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This Labor Day, The Takeaway takes a close look at the biggest challenges facing America and the world.
Later this month, 193 world leaders will gather at the United Nations to lay out what’s been described as the most ambitious universal global development agenda to date. These “sustainable development goals” are designed end to extreme poverty, to fight inequality and injustice, and to fix climate change.
How did these goals get selected? And how do we measure success? David Miliband, president and CEO of the International Rescue Committee and former U.K. Foreign Secretary, and John McArthur, one time chief executive officer of Millennium Promise and senior fellow with the U.N. Foundation, explain.
Do we have a moral responsibility to do more to fight climate change? Pope Francis thinks so, as he stated in his encyclical on the environment earlier this year. The Takeaway hears from religious leaders working to protect the environment and inspire parishioners to act, including:
Imam Mustafa Umar, education and outreach director at the Islamic Institute of Orange County in Anaheim, California; Rabbi Steve Gutow, chair of the National Religious Partnership for the Environment, and Rabbi Lawrence Troster, founder and coordinator of Shomrei Breishit: Rabbis and Cantors for the Earth.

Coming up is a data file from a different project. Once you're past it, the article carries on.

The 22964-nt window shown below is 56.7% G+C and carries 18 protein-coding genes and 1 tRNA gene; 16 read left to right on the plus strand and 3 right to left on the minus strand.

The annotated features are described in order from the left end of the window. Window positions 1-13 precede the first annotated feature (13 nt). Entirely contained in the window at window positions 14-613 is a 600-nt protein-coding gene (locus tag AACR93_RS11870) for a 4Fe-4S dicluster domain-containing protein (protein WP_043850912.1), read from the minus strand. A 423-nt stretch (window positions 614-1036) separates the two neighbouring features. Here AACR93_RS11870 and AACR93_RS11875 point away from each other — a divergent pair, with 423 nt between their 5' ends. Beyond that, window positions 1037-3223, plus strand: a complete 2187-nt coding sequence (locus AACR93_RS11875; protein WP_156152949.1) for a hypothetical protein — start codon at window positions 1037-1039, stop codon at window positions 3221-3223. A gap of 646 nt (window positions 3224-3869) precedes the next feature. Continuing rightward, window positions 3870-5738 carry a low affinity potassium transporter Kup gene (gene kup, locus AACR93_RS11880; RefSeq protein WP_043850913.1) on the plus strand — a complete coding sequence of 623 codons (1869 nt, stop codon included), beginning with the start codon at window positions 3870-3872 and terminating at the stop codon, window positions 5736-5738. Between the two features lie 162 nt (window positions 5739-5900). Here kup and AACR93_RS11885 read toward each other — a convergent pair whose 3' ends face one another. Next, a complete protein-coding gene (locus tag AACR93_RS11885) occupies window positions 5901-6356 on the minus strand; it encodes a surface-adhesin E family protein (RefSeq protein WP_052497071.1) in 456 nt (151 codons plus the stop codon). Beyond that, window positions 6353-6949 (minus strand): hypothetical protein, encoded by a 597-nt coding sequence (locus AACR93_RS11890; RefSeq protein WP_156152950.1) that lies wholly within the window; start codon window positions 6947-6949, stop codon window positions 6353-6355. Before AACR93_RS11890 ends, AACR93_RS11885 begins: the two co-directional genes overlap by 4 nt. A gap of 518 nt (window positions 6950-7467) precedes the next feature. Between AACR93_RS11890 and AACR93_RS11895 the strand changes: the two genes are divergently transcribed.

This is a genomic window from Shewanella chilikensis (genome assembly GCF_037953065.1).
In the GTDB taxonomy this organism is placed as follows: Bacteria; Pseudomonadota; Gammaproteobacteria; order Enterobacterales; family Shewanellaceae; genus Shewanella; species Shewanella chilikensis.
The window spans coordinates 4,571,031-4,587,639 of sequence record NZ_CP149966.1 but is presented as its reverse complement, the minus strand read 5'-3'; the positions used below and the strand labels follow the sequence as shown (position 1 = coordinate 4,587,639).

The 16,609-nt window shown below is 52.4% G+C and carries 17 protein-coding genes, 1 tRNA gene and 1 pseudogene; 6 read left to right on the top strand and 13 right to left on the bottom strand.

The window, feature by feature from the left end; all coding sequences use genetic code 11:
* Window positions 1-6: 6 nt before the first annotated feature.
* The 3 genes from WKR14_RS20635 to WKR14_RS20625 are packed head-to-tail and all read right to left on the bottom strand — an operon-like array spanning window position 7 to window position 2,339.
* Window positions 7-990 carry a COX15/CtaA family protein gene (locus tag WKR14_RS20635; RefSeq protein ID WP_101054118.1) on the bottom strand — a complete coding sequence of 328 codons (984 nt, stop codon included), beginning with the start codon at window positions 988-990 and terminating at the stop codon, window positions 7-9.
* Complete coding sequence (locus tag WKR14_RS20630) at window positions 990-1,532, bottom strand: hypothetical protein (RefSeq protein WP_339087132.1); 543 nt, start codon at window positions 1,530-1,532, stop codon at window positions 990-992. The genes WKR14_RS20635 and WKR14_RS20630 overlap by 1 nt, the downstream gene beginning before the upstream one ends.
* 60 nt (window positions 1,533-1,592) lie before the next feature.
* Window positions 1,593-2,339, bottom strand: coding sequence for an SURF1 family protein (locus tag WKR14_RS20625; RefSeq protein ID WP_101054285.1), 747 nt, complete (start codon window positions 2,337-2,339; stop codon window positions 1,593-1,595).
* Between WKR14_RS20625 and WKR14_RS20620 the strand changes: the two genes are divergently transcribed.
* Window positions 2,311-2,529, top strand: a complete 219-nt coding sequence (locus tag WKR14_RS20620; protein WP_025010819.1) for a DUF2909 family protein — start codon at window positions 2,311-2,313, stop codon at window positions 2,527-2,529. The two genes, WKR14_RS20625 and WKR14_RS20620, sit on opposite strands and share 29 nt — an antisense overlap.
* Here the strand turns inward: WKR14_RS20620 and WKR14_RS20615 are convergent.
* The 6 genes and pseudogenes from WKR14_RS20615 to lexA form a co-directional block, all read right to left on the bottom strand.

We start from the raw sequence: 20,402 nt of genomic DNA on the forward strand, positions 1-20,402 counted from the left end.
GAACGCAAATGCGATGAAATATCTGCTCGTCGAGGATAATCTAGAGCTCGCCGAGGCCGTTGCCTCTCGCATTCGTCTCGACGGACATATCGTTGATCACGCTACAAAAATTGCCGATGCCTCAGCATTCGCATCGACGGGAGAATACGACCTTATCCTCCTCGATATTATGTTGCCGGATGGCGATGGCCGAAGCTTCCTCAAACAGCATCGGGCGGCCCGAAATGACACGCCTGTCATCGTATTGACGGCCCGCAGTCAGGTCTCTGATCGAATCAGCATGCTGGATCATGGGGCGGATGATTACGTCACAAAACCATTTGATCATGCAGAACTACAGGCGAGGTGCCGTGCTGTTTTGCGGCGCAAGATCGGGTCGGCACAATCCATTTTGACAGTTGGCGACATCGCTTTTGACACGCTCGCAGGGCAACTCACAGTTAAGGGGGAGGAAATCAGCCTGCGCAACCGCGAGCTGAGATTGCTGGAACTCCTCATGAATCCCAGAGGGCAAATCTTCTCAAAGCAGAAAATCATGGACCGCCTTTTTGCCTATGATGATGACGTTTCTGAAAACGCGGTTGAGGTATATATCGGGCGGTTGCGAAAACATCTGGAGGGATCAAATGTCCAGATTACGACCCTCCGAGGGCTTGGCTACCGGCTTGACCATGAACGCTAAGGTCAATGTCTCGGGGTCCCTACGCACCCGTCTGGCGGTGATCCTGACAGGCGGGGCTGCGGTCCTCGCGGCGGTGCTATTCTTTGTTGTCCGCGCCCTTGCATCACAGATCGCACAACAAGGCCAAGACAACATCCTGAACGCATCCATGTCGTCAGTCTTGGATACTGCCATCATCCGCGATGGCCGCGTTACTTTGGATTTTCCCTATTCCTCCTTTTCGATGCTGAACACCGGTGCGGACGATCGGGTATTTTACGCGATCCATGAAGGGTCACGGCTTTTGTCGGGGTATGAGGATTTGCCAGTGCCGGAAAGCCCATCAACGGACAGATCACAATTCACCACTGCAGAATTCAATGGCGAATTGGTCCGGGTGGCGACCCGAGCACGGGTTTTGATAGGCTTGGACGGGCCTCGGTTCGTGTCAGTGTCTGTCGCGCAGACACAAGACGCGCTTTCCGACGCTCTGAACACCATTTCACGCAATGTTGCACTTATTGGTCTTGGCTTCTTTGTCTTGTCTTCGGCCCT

What innovations will it take for the world to sustainably grow and feed 9 billion people? We look at the role of big data with Catherine Woteki, chief scientist at the U.S. Department of Agriculture.
We end the hour with a look at the challenges related to global health. About 1 billion kids lack of access to clean water—something that puts them at risk for worm infections that can contribute to malnutrition, anemia, stunted growth, and early death.
Edward Miguel, professor of environmental and resource economics at the University of California, defends recent concern over a deworming pill given to millions of kids in Africa.